‘War on coal’ hurts Montana

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It’s an outrage that the federal government’s Environmental Protection Agency is effectively killing jobs and tax revenues here in Montana and across the country.

PPL Montana announced last week that it will mothball its coal-fired Corette power plant in Billings in 2015 because it will not be cost effective to meet new EPA emission control regulations that would require a $38 million investment at the plant. As a result, 35 full-time employees stand to lose their jobs, and there will surely be an adverse ripple effect on the economy.

Make no mistake, the EPA is waging a “war on coal,” and we regard it as a war on Montana, a state with rich coal resources that have potential to become an important economic engine and revenue source for schools similar to the way Wyoming has benefited from its coal resources.

Yet, the EPA marches on with impacts that are even worse in other parts of the country. Last week, for instance, there was news that a company is cutting 1,200 jobs with the closure of eight mines in Virginia, Pennsylvania and West Virginia.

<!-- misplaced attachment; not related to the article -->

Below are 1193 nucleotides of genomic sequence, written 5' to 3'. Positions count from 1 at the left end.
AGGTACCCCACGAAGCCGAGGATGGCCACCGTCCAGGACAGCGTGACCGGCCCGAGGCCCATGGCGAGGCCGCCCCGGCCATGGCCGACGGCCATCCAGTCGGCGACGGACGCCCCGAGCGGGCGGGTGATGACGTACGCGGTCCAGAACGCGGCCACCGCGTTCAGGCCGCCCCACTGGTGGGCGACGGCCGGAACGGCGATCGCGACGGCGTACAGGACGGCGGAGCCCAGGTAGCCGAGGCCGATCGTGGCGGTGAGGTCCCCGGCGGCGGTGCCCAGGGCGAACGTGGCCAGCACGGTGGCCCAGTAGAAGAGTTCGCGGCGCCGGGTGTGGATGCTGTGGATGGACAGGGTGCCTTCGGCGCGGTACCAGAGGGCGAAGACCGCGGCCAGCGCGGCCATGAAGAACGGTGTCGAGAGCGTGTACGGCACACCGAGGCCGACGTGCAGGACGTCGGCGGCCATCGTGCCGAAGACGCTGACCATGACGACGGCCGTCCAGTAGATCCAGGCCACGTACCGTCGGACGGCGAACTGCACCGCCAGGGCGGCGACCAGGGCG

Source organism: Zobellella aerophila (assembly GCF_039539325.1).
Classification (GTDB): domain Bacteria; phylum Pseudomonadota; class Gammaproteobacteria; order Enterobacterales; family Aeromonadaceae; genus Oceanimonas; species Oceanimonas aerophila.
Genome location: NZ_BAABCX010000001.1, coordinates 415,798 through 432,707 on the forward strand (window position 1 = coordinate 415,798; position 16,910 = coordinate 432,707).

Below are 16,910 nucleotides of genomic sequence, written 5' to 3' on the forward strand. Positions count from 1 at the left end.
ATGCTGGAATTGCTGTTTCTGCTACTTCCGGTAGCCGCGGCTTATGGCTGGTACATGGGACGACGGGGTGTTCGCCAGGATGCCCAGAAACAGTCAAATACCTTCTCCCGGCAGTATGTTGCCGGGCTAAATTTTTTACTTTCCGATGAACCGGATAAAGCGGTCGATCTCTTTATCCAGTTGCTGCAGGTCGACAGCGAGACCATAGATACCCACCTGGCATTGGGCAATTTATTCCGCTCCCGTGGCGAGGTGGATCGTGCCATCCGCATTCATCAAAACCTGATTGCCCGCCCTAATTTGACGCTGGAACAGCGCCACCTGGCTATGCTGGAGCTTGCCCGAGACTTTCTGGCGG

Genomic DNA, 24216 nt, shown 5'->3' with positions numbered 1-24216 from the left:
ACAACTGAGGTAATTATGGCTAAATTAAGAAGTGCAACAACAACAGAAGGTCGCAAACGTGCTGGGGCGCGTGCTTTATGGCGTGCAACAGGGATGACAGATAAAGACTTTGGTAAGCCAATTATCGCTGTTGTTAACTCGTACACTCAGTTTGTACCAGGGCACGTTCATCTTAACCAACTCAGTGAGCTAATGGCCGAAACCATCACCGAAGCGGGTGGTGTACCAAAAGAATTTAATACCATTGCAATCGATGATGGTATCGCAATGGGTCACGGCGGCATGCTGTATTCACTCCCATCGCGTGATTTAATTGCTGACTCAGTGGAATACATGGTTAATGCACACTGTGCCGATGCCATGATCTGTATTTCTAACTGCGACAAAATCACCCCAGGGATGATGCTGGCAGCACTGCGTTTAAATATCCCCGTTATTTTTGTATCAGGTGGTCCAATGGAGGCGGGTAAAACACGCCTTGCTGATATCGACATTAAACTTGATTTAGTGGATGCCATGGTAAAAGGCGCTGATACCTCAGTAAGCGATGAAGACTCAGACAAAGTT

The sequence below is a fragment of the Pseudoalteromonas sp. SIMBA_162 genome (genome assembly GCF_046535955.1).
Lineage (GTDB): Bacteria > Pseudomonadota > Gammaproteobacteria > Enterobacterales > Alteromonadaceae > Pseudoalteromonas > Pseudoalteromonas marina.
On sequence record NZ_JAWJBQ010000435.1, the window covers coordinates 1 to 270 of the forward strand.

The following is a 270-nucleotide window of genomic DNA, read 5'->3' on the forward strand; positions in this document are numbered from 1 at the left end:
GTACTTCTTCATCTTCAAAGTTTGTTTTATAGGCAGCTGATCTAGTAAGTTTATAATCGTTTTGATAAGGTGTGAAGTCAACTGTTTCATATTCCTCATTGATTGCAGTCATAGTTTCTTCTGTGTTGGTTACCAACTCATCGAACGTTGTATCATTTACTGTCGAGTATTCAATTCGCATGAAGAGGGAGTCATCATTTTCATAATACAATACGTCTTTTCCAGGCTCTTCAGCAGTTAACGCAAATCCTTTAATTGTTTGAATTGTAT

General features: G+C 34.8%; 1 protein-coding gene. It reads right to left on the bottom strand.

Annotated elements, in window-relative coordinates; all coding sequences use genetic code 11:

And the company’s chief executive didn’t mince words in saying that it is largely because of a “regulatory environment that’s aggressively aimed at constraining the use of coal.”

The worst part of it all is the immense overall costs of complying with EPA regulations for questionable emission control benefits.

The chairman of the Montana Public Service Commission pointed out that the regulations will raise the cost of power — affecting the poorest most — “all for an unnoticeable effect in emission reductions.”

Travis Kavulla went on to point out that in just one month this  summer, two large wildfires in southeast Montana produced 25 times the particulate pollution that the Corette plant produces in an entire year. It should also be noted that Corette and other coal-fired plants in the United States are already the cleanest in a world filled with pollution-belching coal plants.

It is cost-benefit craziness, with more to the cost ledger than lost jobs and higher energy prices. The Corette plant paid about $1.7 million in 2011 property taxes.

Why is the federal government strangling an industry, jobs and local government revenue at a time when the country is staggering economically? It says a lot about the priorities of Washington, D.C., and its open hostility to Montana, a state that should have vast potential with its abundant coal resources.

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